Rendering, Encoding & Compression
Although Hyper-Threading is a great addition to Intel's Pentium family, the dual-core architecture cannot compete with true quad-core designs in heavily parallelized benchmarks like Cinebench and the Corona rendering test. Axing AVX support also hurt the Pentiums in Blender, which is optimized for CPUs able to accelerate AVX2 instructions.
Of course, Intel still enjoyed an advantage over AMD in our single-threaded rendering tests due to superior per-core performance. But did you notice that the Kaby Lake-based Core i3-7100 beat the newer Core i3-8100 in many of those lightly-threaded tasks? Although Intel doubled the number of physical cores on its Coffee Lake-based Core i3s, the company had to cut Core i3-8100's clock rate by 300 MHz in the process, slowing it down in certain benchmarks.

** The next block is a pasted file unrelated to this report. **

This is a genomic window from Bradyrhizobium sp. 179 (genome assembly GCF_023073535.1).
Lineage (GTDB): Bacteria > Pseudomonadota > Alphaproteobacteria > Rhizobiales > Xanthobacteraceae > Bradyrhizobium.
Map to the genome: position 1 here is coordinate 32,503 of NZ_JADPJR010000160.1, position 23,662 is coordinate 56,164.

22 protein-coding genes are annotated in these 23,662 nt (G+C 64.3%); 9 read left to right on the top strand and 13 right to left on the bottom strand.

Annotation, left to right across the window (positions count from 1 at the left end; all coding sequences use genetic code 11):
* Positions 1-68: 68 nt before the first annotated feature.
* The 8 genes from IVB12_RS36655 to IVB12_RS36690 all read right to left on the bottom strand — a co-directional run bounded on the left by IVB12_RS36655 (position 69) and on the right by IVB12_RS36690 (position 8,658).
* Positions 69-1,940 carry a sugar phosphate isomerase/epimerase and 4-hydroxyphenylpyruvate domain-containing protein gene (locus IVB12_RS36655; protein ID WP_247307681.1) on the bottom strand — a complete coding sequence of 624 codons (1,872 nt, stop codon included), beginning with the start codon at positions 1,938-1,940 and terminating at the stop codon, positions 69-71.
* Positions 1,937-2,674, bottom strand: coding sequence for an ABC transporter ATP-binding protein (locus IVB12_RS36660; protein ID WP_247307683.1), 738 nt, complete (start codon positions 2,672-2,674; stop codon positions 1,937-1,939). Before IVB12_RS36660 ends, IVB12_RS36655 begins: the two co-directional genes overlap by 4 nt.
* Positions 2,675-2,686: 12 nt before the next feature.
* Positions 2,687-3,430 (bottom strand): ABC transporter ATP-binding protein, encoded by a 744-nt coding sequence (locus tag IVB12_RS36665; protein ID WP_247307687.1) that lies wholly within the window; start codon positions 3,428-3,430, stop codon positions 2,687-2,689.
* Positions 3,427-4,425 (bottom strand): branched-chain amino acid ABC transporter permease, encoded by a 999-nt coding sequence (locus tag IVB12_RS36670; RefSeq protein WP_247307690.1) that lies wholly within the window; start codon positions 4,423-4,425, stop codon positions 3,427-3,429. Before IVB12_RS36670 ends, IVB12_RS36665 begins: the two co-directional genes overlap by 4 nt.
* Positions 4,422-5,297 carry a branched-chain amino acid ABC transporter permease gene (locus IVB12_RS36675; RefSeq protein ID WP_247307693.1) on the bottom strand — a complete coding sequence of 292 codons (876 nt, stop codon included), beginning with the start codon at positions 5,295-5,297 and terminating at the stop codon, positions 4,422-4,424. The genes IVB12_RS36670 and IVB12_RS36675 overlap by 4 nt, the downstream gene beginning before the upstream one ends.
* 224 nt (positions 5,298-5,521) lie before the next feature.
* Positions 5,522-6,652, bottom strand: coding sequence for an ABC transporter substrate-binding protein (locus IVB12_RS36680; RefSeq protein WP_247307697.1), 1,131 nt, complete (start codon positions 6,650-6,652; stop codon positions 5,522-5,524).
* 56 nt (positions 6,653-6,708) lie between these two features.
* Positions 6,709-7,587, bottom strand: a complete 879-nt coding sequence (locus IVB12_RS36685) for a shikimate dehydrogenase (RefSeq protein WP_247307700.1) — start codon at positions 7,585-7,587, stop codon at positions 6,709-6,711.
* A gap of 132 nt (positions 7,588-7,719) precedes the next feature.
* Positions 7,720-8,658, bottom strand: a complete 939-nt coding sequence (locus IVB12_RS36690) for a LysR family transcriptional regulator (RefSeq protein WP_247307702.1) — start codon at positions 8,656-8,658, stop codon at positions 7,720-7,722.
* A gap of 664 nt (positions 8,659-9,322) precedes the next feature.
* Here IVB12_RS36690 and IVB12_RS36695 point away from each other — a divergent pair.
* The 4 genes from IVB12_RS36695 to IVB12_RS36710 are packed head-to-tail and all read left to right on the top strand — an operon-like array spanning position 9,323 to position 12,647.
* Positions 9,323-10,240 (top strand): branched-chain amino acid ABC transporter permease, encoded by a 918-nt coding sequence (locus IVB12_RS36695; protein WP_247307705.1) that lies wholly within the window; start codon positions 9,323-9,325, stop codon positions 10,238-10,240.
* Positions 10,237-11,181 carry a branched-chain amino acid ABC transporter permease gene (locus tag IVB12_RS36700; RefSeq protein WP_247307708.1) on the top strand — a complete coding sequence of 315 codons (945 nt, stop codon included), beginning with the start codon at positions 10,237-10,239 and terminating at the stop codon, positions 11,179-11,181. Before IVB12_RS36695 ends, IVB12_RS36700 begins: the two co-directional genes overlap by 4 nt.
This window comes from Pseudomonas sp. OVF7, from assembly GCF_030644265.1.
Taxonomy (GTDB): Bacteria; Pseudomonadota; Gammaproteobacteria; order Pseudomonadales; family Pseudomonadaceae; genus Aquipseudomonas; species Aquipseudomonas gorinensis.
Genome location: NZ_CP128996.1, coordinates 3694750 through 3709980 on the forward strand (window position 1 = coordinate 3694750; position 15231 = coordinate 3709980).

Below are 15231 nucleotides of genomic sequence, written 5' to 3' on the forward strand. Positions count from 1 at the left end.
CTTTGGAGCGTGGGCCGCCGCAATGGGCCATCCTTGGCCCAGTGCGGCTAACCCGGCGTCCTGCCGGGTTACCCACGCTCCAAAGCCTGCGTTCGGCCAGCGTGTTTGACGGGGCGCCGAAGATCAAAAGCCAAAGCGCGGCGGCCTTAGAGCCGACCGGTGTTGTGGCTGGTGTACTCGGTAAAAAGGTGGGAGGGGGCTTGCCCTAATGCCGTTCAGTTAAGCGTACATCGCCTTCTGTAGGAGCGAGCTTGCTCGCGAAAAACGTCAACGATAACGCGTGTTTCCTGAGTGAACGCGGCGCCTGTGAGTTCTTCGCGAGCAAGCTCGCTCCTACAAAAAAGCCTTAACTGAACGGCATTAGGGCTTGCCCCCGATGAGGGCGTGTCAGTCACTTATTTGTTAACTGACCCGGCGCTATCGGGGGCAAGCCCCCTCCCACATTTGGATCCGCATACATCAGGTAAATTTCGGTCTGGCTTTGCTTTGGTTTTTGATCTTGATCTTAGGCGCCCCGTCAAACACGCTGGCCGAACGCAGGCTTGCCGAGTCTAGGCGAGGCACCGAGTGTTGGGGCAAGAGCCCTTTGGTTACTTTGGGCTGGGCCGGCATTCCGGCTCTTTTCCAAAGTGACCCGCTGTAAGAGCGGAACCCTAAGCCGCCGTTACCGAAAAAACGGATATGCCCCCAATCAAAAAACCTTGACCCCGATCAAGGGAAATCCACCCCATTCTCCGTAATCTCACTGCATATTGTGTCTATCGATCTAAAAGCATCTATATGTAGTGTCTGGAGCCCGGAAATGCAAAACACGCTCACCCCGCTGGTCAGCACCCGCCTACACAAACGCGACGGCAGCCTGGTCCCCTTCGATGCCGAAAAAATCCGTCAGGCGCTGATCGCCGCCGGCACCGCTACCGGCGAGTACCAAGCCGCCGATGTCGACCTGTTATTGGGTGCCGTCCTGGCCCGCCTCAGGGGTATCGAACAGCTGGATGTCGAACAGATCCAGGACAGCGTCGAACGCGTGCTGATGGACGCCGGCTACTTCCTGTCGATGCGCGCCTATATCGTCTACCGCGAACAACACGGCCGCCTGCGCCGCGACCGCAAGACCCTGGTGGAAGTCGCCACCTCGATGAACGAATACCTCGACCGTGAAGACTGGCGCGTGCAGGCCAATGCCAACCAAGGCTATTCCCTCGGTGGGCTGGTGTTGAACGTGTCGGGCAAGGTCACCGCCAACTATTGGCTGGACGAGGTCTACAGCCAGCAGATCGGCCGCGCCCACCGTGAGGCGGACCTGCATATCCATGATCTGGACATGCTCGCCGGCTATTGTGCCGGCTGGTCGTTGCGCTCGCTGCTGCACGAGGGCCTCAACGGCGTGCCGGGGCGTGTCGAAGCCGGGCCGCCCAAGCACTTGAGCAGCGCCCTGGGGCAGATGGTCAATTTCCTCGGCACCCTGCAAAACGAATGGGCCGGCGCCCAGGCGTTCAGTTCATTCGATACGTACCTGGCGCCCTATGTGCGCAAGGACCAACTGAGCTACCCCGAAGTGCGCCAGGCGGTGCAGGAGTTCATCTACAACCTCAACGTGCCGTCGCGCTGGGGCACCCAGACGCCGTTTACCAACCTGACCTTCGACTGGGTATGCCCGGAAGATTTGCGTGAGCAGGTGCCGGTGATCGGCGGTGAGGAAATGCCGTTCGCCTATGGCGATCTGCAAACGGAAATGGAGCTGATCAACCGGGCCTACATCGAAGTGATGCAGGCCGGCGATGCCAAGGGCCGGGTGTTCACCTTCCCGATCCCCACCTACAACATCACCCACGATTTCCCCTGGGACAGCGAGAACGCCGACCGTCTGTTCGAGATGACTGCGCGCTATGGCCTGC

Encoding & Compression
Our threaded compression and decompression tests pull data directly from system memory, removing storage from the equation. This force-feeds the cores with information, giving quad-core models an advantage.
The difference between AMD's AVX-capable Ryzen processors and Intel's Pentiums was clear during our HandBrake and y-cruncher tests. AVX instructions are becoming more common in productivity applications, which makes Ryzen 3 2200G a better value in those types of workloads.
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